There is still a "hangover effect" from the financial instability seen during the prime ministership of Liz Truss, the Bank of England governor has said.
Andrew Bailey told MPs that the cost of government borrowing, which soared after the mini-budget, had normalised.
But he said international investors were still wary about lending money to the UK government.
"It's going to take some time to convince everybody that we're back to where we were before," Mr Bailey said.
"Not because I doubt the
current government, I am not trying in any sense to be negative. Obviously there is something of a hangover effect."
In September the pound fell sharply and government borrowing costs soared after Ms Truss's administration promised a huge package of tax cuts without explaining how they would be funded.
It caused mortgage rates to surge to a 14-year high. The Bank of England also had to step in to calm financial markets after the chaos put some pension funds at risk.
Since then, Chancellor Jeremy Hunt has reversed almost all of Ms Truss's tax plans and the pound and government borrowing costs have stabilised.
Mr Bailey told MPs on the Treasury Select Committee that international investors were no longer demanding sharply higher rates of interest when they bought UK "gilts", which are debt issued by the UK government.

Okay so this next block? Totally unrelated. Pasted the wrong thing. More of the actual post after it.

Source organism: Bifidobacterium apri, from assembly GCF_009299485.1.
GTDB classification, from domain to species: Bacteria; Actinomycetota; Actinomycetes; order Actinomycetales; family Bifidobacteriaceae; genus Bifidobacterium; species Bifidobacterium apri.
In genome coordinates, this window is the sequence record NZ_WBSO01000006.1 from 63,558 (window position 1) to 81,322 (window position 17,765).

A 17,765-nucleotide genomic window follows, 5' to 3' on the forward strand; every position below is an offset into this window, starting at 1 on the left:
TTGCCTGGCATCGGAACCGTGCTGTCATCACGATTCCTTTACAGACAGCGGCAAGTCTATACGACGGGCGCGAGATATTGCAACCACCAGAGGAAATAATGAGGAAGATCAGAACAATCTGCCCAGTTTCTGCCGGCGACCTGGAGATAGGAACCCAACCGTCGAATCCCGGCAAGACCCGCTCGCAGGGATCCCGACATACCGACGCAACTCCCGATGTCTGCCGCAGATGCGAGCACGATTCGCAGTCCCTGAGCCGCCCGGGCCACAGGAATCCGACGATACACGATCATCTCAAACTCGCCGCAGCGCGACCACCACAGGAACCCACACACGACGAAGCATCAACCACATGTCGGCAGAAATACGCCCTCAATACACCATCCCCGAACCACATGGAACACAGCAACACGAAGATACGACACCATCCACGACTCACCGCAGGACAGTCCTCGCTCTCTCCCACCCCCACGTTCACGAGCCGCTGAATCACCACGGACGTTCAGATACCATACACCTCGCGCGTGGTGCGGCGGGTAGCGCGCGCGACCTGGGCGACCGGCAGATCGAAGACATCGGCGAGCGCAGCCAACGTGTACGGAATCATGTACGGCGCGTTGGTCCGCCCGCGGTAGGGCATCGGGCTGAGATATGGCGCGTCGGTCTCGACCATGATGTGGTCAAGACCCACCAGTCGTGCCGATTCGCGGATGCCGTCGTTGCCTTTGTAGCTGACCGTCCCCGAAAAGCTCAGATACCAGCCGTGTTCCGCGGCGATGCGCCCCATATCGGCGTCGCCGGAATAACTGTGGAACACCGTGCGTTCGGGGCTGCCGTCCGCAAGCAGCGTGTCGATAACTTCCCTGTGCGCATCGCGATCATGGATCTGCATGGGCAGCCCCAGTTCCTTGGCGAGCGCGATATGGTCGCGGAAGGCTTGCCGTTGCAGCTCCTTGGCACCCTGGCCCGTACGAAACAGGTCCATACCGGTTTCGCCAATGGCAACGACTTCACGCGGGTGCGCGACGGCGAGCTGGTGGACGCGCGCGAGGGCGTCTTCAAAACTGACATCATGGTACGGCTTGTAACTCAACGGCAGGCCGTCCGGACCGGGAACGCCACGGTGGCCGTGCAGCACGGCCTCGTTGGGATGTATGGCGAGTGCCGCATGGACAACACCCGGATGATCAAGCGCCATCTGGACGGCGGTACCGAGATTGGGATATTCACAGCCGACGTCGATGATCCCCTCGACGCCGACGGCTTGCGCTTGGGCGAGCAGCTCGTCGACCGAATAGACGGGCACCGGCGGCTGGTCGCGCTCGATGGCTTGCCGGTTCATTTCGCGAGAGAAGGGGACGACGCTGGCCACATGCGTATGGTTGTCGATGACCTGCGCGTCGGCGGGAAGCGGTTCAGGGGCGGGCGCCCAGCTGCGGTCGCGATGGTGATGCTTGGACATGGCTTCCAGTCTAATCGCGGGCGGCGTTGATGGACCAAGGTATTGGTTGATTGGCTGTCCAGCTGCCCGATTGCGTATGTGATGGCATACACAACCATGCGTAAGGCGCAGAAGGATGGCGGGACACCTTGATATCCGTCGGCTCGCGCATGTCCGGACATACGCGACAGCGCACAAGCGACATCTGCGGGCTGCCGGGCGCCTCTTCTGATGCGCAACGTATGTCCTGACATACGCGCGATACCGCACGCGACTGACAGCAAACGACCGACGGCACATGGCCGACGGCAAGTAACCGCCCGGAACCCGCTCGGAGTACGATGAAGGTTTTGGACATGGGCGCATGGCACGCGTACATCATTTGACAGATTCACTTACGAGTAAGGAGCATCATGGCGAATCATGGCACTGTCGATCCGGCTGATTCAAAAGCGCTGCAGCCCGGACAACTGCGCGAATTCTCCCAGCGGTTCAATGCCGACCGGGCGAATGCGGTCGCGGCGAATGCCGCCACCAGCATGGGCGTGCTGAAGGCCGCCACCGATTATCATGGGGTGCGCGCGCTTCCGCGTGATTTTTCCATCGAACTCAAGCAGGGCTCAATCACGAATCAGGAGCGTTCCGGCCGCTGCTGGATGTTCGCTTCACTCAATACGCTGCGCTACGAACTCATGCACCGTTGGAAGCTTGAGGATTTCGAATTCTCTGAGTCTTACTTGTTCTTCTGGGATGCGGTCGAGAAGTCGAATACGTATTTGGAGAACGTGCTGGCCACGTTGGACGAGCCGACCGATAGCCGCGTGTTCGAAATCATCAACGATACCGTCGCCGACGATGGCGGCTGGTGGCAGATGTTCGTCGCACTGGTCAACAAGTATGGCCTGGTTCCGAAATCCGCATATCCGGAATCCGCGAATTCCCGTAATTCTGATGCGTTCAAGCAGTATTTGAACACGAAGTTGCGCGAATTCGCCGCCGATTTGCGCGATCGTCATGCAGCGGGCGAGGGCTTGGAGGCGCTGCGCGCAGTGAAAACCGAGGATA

"My judgement would be that that has pretty much gone now actually and we're back to where we were before," he said.
But he said there were signs the instability had left international investors wary of buying UK gilts.
The Bank of England says foreign investors sold more UK bonds than they bought between September and November, indicating a lack of confidence in the government. However, Mr Bailey said that the gap was "considerably lower" in November suggesting confidence was returning.
"So I think that is reasonable evidence and it probably suggests that [the hit to the UK's reputation] is taking a bit longer to work its way through," he told MPs.
Separately, Mr Bailey said that inflation - the rate at which prices rise - looks set to fall sharply this year as energy prices decrease, but a shortage of workers in the labour market posed a "major risk" to this outcome.
"I think that going forwards the major risk to inflation coming down ... is the shrinkage of labour force," he told MPs.
The cost of living is rising at its fastest pace in 40 years as energy bills and food price soar, putting households under pressure.
The Bank of England is expected to raise interest rates for a tenth time in a row early next month as it seeks to cool inflation.
But it has to balance rates rises - which increase the cost of borrowing money for consumers and businesses - with the risk of tipping the country into recession.
A recent forecast from the Office for Budget Responsibility suggests the UK is already in recession and will remain so for the whole of 2023.